The search is on for graceful strategies for exiting Iraq and Afghanistan. Apart from victory, history suggests, there are none.
In the midst of negotiating the Soviet withdrawal from Afghanistan in the mid-1980s, a Western diplomat confided to United Nations mediator Diego Cordovez, “The Russians would like to get out of Afghanistan, but they don’t know how. And we in the West would like to cooperate and help them, but we don’t know how either.” The Soviet experience is not unique. Historically, it has always been easier to launch a military intervention than to end one, especially when the effort has not gone well. From the United States in Vietnam to the Soviet Union in Afghanistan to Israel in Lebanon, intervening powers have often found it exceedingly difficult to extricate themselves from bad situations. As the United States is learning in Iraq, even when you are determined to make an exit, it is easier said than done.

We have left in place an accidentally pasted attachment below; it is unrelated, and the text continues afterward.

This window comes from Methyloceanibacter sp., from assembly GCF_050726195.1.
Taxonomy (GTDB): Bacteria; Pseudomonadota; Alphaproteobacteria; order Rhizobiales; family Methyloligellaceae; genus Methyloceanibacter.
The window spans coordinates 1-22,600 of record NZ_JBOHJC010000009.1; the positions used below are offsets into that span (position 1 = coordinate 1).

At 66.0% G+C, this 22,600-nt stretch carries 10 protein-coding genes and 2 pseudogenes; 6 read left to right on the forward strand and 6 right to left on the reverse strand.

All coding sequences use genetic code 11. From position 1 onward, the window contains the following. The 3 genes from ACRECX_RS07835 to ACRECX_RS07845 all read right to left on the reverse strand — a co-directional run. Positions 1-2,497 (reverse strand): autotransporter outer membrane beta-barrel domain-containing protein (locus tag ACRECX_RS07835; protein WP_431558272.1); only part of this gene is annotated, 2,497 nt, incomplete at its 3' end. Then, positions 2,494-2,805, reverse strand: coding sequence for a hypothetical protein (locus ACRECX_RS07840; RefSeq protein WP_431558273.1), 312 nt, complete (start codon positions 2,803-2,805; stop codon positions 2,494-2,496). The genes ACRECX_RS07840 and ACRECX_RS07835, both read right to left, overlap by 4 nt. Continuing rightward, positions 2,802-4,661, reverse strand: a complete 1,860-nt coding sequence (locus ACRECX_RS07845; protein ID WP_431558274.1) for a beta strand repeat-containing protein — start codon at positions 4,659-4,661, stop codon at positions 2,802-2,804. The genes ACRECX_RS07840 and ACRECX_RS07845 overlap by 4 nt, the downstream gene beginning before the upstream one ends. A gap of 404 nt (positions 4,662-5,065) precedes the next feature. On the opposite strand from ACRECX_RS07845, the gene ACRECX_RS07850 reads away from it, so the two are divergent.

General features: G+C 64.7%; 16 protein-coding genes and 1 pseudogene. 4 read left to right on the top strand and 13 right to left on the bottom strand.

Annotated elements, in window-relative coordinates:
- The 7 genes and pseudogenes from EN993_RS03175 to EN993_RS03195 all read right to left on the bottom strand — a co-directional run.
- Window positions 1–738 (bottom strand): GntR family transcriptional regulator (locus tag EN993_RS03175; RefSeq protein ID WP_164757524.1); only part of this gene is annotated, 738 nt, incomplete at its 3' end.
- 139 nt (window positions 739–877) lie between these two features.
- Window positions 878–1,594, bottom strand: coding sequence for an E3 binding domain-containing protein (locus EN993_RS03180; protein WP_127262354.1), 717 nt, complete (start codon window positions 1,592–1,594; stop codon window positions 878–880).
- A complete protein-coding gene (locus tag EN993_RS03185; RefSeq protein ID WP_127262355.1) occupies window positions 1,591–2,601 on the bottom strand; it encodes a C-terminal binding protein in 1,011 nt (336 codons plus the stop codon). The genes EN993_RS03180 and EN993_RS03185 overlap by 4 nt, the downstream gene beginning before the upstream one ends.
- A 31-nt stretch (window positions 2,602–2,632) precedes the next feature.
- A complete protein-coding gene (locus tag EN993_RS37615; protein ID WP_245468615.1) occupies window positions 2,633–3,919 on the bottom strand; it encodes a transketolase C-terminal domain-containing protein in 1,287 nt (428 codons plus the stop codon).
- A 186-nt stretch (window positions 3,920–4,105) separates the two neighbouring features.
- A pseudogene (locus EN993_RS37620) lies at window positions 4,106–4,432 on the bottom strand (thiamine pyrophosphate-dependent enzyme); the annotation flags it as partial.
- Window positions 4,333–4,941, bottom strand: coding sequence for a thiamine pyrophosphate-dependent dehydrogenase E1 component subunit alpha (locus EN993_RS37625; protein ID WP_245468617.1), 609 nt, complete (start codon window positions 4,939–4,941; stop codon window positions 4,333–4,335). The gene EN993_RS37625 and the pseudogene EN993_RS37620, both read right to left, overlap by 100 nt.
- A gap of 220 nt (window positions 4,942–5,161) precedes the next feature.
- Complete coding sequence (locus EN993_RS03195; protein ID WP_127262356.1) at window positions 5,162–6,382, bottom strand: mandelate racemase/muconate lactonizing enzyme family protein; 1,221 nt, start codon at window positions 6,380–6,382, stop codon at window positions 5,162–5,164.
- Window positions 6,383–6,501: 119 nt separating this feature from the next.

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David M. Edelstein is an assistant professor in the Edmund A. Walsh School of Foreign Service, the Security Studies Program, and the Department of Government at Georgetown University, and the author of Occupational Hazards: Success and Failure in Military Occupation (2008). This article is drawn from his research on exit strategies as a fellow at the Woodrow Wilson Center during 2008–09.more from this author >>